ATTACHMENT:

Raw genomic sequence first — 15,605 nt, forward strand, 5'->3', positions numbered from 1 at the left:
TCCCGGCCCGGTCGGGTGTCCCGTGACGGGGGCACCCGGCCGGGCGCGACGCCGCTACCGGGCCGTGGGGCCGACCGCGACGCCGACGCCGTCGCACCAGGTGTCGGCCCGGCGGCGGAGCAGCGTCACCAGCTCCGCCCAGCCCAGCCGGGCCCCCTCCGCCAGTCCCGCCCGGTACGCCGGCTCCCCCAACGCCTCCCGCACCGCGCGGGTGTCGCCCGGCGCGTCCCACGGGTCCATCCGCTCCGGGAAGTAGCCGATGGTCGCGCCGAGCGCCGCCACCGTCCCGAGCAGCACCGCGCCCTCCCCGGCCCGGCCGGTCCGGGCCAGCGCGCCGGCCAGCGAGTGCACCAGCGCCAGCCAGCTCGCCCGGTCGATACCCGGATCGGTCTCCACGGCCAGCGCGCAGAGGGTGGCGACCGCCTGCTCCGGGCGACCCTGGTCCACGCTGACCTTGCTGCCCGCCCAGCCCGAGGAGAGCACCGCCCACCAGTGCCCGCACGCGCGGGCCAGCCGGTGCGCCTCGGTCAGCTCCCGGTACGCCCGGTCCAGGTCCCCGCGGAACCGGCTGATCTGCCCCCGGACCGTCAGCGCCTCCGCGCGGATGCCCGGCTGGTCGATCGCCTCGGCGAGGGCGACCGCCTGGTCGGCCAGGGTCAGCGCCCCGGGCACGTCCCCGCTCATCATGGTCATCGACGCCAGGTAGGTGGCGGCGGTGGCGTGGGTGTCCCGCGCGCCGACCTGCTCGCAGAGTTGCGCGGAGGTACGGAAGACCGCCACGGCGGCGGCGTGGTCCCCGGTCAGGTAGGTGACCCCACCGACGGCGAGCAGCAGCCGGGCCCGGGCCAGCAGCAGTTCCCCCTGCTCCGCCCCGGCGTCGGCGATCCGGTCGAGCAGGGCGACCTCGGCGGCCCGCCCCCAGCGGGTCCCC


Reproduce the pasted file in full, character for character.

Raw genomic sequence first — 15,605 nt, forward strand, 5'->3', positions numbered from 1 at the left:
TCCCGGCCCGGTCGGGTGTCCCGTGACGGGGGCACCCGGCCGGGCGCGACGCCGCTACCGGGCCGTGGGGCCGACCGCGACGCCGACGCCGTCGCACCAGGTGTCGGCCCGGCGGCGGAGCAGCGTCACCAGCTCCGCCCAGCCCAGCCGGGCCCCCTCCGCCAGTCCCGCCCGGTACGCCGGCTCCCCCAACGCCTCCCGCACCGCGCGGGTGTCGCCCGGCGCGTCCCACGGGTCCATCCGCTCCGGGAAGTAGCCGATGGTCGCGCCGAGCGCCGCCACCGTCCCGAGCAGCACCGCGCCCTCCCCGGCCCGGCCGGTCCGGGCCAGCGCGCCGGCCAGCGAGTGCACCAGCGCCAGCCAGCTCGCCCGGTCGATACCCGGATCGGTCTCCACGGCCAGCGCGCAGAGGGTGGCGACCGCCTGCTCCGGGCGACCCTGGTCCACGCTGACCTTGCTGCCCGCCCAGCCCGAGGAGAGCACCGCCCACCAGTGCCCGCACGCGCGGGCCAGCCGGTGCGCCTCGGTCAGCTCCCGGTACGCCCGGTCCAGGTCCCCGCGGAACCGGCTGATCTGCCCCCGGACCGTCAGCGCCTCCGCGCGGATGCCCGGCTGGTCGATCGCCTCGGCGAGGGCGACCGCCTGGTCGGCCAGGGTCAGCGCCCCGGGCACGTCCCCGCTCATCATGGTCATCGACGCCAGGTAGGTGGCGGCGGTGGCGTGGGTGTCCCGCGCGCCGACCTGCTCGCAGAGTTGCGCGGAGGTACGGAAGACCGCCACGGCGGCGGCGTGGTCCCCGGTCAGGTAGGTGACCCCACCGACGGCGAGCAGCAGCCGGGCCCGGGCCAGCAGCAGTTCCCCCTGCTCCGCCCCGGCGTCGGCGATCCGGTCGAGCAGGGCGACCTCGGCGGCCCGCCCCCAGCGGGTCCCC